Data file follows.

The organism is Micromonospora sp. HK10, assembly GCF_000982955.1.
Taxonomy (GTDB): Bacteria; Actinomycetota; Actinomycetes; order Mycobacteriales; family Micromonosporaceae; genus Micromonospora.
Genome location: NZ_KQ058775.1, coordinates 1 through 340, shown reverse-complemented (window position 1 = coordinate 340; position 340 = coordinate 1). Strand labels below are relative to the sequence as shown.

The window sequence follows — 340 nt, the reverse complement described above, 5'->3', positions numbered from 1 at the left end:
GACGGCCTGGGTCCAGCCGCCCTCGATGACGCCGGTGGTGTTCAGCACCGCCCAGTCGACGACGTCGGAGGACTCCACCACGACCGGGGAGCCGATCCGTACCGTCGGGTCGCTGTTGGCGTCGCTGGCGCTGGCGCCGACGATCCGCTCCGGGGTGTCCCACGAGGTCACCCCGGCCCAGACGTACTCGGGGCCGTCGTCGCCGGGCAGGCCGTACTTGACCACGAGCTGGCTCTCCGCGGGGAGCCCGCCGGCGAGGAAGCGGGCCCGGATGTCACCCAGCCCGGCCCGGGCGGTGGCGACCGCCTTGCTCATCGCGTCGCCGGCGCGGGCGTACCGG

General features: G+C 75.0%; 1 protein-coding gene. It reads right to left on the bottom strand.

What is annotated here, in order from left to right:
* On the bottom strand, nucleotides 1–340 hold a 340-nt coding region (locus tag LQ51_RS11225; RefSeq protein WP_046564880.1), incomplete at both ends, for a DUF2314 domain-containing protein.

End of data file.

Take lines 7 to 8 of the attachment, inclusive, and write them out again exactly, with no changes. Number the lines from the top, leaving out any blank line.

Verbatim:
What is annotated here, in order from left to right:
* On the bottom strand, nucleotides 1–340 hold a 340-nt coding region (locus tag LQ51_RS11225; RefSeq protein WP_046564880.1), incomplete at both ends, for a DUF2314 domain-containing protein.